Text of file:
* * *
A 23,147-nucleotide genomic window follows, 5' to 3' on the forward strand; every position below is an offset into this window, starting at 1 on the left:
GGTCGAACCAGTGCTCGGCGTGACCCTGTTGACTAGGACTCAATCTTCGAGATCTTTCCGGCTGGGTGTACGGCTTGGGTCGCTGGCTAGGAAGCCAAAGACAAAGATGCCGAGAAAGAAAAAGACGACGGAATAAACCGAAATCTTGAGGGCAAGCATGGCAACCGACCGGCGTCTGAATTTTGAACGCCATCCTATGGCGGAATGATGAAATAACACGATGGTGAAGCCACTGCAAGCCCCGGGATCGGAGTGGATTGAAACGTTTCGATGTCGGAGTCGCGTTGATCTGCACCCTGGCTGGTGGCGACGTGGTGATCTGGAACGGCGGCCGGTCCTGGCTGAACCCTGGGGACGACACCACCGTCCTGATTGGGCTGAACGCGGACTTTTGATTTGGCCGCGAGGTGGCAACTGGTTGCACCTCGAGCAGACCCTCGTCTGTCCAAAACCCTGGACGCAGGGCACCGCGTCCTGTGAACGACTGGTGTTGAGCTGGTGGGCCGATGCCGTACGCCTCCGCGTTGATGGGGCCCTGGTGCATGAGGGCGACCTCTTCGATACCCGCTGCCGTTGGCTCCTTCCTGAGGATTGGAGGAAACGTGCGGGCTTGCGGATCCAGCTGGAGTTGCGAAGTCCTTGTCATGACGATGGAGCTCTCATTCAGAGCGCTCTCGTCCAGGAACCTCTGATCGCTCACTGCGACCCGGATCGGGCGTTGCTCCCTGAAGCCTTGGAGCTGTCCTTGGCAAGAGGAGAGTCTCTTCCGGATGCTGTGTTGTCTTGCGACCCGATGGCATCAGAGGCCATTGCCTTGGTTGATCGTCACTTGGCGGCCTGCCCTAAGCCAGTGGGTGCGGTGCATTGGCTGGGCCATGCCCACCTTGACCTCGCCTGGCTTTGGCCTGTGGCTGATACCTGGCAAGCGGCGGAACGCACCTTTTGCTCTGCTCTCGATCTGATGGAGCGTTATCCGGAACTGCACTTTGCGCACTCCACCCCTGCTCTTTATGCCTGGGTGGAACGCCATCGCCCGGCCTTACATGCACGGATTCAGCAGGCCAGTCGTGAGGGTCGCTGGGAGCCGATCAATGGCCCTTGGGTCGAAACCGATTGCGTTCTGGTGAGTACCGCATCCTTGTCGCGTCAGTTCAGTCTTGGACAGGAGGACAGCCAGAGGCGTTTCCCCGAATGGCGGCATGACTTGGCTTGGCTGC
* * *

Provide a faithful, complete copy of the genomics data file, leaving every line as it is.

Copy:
A 23,147-nucleotide genomic window follows, 5' to 3' on the forward strand; every position below is an offset into this window, starting at 1 on the left:
GGTCGAACCAGTGCTCGGCGTGACCCTGTTGACTAGGACTCAATCTTCGAGATCTTTCCGGCTGGGTGTACGGCTTGGGTCGCTGGCTAGGAAGCCAAAGACAAAGATGCCGAGAAAGAAAAAGACGACGGAATAAACCGAAATCTTGAGGGCAAGCATGGCAACCGACCGGCGTCTGAATTTTGAACGCCATCCTATGGCGGAATGATGAAATAACACGATGGTGAAGCCACTGCAAGCCCCGGGATCGGAGTGGATTGAAACGTTTCGATGTCGGAGTCGCGTTGATCTGCACCCTGGCTGGTGGCGACGTGGTGATCTGGAACGGCGGCCGGTCCTGGCTGAACCCTGGGGACGACACCACCGTCCTGATTGGGCTGAACGCGGACTTTTGATTTGGCCGCGAGGTGGCAACTGGTTGCACCTCGAGCAGACCCTCGTCTGTCCAAAACCCTGGACGCAGGGCACCGCGTCCTGTGAACGACTGGTGTTGAGCTGGTGGGCCGATGCCGTACGCCTCCGCGTTGATGGGGCCCTGGTGCATGAGGGCGACCTCTTCGATACCCGCTGCCGTTGGCTCCTTCCTGAGGATTGGAGGAAACGTGCGGGCTTGCGGATCCAGCTGGAGTTGCGAAGTCCTTGTCATGACGATGGAGCTCTCATTCAGAGCGCTCTCGTCCAGGAACCTCTGATCGCTCACTGCGACCCGGATCGGGCGTTGCTCCCTGAAGCCTTGGAGCTGTCCTTGGCAAGAGGAGAGTCTCTTCCGGATGCTGTGTTGTCTTGCGACCCGATGGCATCAGAGGCCATTGCCTTGGTTGATCGTCACTTGGCGGCCTGCCCTAAGCCAGTGGGTGCGGTGCATTGGCTGGGCCATGCCCACCTTGACCTCGCCTGGCTTTGGCCTGTGGCTGATACCTGGCAAGCGGCGGAACGCACCTTTTGCTCTGCTCTCGATCTGATGGAGCGTTATCCGGAACTGCACTTTGCGCACTCCACCCCTGCTCTTTATGCCTGGGTGGAACGCCATCGCCCGGCCTTACATGCACGGATTCAGCAGGCCAGTCGTGAGGGTCGCTGGGAGCCGATCAATGGCCCTTGGGTCGAAACCGATTGCGTTCTGGTGAGTACCGCATCCTTGTCGCGTCAGTTCAGTCTTGGACAGGAGGACAGCCAGAGGCGTTTCCCCGAATGGCGGCATGACTTGGCTTGGCTGC